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Social Disorder, Accidents, and Municipal Wildfires



Douglas S. Thomas, David T. Butry, Jeffrey P. Prestemon


Societal safeguards, established by those who have shared perceptions in the importance of safety and taking preventative measures, reduce the incidence of accidents that harm people and damage property. These safeguards prevent or discourage community members from partaking in careless behavior that often leads to accidents. Wildland urban interface communities that recognize the importance of safety and take preventive measures are likely to have a lower rate of accidental wildfire. Research has established a strong link between a positive safety culture and a reduction in accidents. This paper tests whether the lack of societal safeguards results in higher rates of accidental wildfires by modeling unintentional human caused wildfires as a function of constructed ‘Broken Window’ indices. Areas with abandoned buildings and unkempt infrastructure identify areas with social disorder, where individuals are more likely to partake in careless behaviors that result in frequent accidents. The results from this analysis suggest that social collaboration and crime prevention programs as well as wildfire safety programs may be effective tools in preventing accidental wildfire ignitions and damage.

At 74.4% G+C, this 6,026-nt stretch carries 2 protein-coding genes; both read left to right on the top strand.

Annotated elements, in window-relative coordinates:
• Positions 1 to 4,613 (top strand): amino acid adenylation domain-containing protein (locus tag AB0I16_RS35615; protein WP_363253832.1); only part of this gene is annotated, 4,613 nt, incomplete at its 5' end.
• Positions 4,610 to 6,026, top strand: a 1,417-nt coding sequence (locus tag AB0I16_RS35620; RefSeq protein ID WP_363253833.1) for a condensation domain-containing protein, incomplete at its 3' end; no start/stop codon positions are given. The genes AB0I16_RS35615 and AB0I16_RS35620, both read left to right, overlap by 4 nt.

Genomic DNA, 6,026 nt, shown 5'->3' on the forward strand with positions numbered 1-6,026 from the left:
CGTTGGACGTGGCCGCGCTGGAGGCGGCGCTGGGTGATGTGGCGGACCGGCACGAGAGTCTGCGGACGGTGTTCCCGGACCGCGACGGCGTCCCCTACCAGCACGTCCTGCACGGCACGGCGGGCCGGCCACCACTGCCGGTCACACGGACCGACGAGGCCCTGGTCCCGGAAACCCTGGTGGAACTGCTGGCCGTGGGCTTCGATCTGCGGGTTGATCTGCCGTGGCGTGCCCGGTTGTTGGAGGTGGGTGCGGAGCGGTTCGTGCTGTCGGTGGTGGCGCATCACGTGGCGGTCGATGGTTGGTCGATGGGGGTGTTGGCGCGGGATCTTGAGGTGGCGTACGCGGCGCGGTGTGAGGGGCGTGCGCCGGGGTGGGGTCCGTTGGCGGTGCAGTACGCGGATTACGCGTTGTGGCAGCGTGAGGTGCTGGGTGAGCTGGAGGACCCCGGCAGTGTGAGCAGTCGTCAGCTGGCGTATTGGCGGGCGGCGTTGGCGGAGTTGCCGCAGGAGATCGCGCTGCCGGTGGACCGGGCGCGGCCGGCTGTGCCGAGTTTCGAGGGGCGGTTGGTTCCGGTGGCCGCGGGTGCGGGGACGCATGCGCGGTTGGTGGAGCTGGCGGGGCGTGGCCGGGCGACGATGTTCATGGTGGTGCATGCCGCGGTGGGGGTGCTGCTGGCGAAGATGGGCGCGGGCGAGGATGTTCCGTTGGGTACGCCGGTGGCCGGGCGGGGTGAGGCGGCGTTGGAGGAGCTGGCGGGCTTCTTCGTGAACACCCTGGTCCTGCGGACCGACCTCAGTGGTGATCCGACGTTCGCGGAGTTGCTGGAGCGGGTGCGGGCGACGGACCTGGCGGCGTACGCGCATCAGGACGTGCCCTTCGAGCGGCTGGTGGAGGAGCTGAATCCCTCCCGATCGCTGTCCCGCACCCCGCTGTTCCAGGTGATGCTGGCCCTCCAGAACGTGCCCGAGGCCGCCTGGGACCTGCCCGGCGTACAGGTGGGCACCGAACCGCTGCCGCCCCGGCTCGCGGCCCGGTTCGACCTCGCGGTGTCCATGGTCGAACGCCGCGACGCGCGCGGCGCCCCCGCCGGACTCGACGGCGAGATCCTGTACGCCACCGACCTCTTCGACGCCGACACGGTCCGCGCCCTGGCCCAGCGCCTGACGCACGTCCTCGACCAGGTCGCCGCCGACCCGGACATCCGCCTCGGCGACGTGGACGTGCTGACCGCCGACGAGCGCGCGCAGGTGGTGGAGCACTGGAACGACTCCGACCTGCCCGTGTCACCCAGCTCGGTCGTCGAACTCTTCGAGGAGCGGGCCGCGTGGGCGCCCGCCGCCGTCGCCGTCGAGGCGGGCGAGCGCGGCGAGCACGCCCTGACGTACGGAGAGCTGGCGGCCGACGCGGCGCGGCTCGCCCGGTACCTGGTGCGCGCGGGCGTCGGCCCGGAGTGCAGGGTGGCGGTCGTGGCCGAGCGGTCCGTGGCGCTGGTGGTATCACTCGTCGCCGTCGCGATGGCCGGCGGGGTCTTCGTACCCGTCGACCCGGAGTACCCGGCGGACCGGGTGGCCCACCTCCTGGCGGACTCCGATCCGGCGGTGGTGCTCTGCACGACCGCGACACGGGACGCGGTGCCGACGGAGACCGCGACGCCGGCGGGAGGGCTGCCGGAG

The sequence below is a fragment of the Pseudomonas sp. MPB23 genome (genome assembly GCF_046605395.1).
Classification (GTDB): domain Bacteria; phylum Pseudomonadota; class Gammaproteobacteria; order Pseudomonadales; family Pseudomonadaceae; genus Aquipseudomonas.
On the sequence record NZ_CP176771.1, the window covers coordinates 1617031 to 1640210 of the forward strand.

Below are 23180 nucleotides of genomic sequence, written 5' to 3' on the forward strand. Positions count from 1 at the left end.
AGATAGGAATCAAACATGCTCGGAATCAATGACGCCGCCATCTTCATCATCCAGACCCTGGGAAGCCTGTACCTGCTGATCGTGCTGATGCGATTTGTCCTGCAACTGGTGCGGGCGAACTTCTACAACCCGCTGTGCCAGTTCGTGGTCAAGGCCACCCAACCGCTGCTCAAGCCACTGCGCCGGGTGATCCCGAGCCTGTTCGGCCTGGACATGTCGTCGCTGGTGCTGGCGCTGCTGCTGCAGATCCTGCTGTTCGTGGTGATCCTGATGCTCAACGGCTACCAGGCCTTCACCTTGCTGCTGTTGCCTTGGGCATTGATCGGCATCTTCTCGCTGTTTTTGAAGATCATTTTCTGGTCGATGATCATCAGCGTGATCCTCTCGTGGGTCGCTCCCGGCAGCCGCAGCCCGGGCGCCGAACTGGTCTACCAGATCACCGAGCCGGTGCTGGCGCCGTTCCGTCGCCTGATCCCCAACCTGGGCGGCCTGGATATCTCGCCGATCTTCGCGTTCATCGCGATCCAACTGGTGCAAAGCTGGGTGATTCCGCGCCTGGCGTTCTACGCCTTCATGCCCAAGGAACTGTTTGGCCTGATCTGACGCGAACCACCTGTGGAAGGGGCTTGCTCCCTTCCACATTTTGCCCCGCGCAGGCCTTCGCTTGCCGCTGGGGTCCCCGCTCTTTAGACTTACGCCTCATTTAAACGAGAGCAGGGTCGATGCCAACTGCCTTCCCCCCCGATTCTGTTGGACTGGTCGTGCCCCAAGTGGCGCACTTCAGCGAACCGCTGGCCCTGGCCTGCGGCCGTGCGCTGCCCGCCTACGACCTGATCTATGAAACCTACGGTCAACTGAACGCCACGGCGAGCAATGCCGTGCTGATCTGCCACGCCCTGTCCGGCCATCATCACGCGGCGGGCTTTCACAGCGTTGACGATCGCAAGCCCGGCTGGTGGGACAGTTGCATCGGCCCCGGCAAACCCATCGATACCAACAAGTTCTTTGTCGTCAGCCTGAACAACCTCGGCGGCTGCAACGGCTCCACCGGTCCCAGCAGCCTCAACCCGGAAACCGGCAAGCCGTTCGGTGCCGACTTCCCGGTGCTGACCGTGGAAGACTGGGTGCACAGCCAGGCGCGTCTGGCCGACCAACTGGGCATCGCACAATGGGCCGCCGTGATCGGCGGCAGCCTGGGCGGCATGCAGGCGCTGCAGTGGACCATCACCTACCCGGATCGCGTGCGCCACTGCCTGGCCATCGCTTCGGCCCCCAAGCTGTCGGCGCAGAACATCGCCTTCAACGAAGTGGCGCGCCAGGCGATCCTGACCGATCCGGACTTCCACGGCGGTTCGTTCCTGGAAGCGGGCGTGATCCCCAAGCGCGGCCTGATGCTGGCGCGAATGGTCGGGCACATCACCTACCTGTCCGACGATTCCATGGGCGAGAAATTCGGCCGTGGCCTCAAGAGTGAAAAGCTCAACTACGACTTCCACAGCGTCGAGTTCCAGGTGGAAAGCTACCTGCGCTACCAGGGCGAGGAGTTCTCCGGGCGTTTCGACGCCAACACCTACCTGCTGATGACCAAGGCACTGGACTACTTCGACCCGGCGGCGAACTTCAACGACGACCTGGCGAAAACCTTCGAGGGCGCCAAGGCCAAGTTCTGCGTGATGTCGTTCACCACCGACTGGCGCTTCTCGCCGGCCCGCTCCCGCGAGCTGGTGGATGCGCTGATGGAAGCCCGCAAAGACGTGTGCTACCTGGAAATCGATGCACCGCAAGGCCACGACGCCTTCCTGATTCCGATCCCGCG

Proceedings Title
Proceedings for the Third Human Dimensions of Wildland Fire Conference
Conference Dates
April 16-19, 2012
Conference Location
Seattle, WA
Conference Title
Third Human Dimensions of Wildland Fire Conference


social disorder, broken windows, accidents, fire, fire safety


Thomas, D. , Butry, D. and Prestemon, J. (2012), Social Disorder, Accidents, and Municipal Wildfires, Proceedings for the Third Human Dimensions of Wildland Fire Conference, Seattle, WA (Accessed April 20, 2024)
Created December 1, 2012, Updated February 19, 2017